Reproducing Filigree

One of the oldest specializations for goldsmiths is on the verge of disappearing in the Netherlands: filigree. With her project Reproducing Filigree, supported in 2023 under the Design Grant Scheme, goldsmith Eva van Kempen aims to revive this delicate art form. Together with industrial design duo Ming Design Studio and various partners, Van Kempen is working on ways to make filigree more accessible to professional goldsmiths.

Video: by Robbie van Zoggel

new tools for old technique

Filigree is a form of fine goldsmithing in which twisted wire and beads of gold or silver are soldered together in a special way. The end result looks a bit like lace. Through in-depth material research and the development of specialized tools, Eva van Kempen aims to enable new applications for filigree. For example, she is developing a cogwheel that quickly and easily pre-bends a filigree wire, to then create a complex pattern by hand and with tweezers. She is also investigating whether soldering can be completely replaced by PUK welding to make new three-dimensional and flexible applications of filigree possible. With these innovations, Van Kempen aims to reintroduce filigree to the Dutch goldsmithing community.

3D-drawing of the last prototype, by Ming Design Studio

development of prototype

Central to the project is the collaboration with industrial designers Zhiya (Yona) Huang and Mingshuo Zhang at Ming Design Studio, who made the technical elaboration of the prototype. They found each other in their mutual enthusiasm for filigree. Ming Design Studio: ‘We really like the combination of traditional handicrafts and design. Filigree craftsmanship has extremely exquisite details, but the production process requires a lot of manual effort, so it has gradually disappeared from people’s consciousness. We hope to bring it back to life through innovation.'

The designers want to explore the possibilities further together: ‘Once the tool is ready, it can be used by more people interested in filigree. At the same time, the inlay produced by our tool can be used as a basic element of design to continuously create more possibilities,’ explains Ming Design Studio. Van Kempen adds: ‘We also want to start playing with new cogwheels that fit the tool, to make other patterns possible in the future.’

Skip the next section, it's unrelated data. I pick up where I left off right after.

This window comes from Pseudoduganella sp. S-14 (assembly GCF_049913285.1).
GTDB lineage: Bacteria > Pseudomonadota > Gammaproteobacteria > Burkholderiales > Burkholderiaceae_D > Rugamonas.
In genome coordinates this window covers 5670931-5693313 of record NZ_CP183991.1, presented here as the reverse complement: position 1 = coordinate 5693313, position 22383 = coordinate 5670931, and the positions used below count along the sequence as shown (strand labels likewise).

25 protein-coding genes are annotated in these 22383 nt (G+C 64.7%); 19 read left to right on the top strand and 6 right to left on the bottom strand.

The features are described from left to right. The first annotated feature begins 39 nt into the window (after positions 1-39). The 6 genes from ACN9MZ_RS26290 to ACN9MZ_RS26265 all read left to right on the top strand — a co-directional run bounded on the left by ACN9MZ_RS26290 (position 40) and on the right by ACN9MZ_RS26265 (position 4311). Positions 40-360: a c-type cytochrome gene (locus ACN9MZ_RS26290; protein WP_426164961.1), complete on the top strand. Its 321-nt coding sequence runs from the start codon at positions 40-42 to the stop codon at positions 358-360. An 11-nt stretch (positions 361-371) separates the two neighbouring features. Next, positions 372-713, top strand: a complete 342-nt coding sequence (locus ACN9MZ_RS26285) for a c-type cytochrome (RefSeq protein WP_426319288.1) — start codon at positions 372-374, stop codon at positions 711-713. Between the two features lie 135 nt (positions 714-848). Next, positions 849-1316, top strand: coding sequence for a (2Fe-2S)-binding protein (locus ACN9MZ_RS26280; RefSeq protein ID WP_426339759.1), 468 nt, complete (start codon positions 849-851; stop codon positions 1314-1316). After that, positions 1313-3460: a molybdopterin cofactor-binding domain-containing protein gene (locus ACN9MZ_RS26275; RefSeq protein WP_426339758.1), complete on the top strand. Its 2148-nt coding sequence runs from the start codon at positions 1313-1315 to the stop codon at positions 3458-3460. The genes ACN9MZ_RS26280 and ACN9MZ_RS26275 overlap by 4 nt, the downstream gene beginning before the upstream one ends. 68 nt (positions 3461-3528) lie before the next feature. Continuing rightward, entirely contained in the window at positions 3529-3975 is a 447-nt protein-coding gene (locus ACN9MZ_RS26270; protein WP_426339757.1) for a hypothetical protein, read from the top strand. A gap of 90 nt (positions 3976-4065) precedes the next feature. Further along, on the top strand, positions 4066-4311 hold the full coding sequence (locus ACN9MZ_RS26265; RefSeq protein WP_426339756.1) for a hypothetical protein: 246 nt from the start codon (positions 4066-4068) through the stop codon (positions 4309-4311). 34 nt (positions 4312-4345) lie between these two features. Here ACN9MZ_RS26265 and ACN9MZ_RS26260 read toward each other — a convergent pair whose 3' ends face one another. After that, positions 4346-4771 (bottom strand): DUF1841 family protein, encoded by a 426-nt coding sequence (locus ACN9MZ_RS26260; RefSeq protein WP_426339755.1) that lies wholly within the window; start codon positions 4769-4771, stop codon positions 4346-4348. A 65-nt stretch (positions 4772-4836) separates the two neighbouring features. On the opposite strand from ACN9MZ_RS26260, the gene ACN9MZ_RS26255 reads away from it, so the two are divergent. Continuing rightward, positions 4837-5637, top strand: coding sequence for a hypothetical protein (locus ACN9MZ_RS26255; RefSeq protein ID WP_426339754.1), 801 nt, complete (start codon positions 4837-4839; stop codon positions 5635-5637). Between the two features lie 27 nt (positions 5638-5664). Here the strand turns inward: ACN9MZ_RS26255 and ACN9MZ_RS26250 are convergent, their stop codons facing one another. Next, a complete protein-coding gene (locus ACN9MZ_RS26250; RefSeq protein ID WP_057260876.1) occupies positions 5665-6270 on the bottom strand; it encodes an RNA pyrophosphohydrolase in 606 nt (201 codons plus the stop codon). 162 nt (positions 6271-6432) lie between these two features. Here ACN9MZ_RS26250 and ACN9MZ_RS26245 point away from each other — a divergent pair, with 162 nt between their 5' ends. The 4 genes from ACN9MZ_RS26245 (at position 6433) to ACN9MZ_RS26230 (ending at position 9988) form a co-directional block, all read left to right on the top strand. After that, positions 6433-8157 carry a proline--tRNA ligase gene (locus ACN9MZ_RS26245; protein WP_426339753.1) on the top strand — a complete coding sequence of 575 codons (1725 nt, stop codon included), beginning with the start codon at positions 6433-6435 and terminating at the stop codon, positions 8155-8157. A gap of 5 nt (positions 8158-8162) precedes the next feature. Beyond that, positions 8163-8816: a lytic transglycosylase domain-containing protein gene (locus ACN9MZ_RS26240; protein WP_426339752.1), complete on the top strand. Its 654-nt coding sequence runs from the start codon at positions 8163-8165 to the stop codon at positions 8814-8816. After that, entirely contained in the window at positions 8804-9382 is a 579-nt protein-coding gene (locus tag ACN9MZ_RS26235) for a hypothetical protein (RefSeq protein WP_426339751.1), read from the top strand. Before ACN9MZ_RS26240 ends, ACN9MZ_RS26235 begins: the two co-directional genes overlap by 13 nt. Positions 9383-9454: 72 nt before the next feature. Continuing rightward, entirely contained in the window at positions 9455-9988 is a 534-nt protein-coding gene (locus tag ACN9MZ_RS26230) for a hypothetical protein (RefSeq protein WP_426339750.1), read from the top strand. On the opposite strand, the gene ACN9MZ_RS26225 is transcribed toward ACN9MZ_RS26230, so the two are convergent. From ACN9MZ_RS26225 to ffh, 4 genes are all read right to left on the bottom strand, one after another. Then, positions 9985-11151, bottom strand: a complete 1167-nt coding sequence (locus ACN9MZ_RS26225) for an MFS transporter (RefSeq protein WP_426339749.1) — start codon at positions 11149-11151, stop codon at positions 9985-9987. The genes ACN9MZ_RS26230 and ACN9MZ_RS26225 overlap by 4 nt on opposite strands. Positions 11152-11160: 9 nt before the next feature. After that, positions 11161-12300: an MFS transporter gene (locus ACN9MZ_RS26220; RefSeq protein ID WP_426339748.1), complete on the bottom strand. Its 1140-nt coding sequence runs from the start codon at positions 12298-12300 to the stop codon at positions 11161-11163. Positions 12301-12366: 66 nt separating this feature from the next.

For this project, besides Ming Design Studio, Van Kempen has worked closely with the Vakschool Schoonhoven, where she herself trained. The vocational college provided access to their facilities to test the tool and is assisting Van Kempen in developing teaching materials for a modular filigree course.

She finds connection to the industry through the Schoonhovense groothandel Herens & Herens and the Federatie Goud en Zilver. Patrick Thio, Federatie Goud en Zilver secretary/director: ‘There is a sustained demand for artisan-produced jewellery, but we can only serve this market well if there are enough professional colleagues who have mastered the complete palette of old and new techniques, including traditional and modern filigree work.’

Montage and documentation of prototype 2, photo by Ming Design Studio
We hope to bring filigree back to life through innovation.
Prototype tool being tested, photo by Rob Glastra for trade journal Precious Metals


With Reproducing Filigree, Van Kempen is reinvigorating an age-old craft and inspiring a new generation of designers (including designers of jewellery) and artisans. The project celebrates craftsmanship and demonstrates the power of collaboration and innovation in the creative industries. The knowledge gained and tools developed will be shared with fellow professionals during a presentation at the Dutch Guild of Goldsmiths, among others, and via articles on the Filigree Embassy website. Two major articles will also be published soon in the trade magazine Edelmetaal, which will be shared with jewellers, goldsmiths, clockmakers and other professionals with a circulation of 20,000.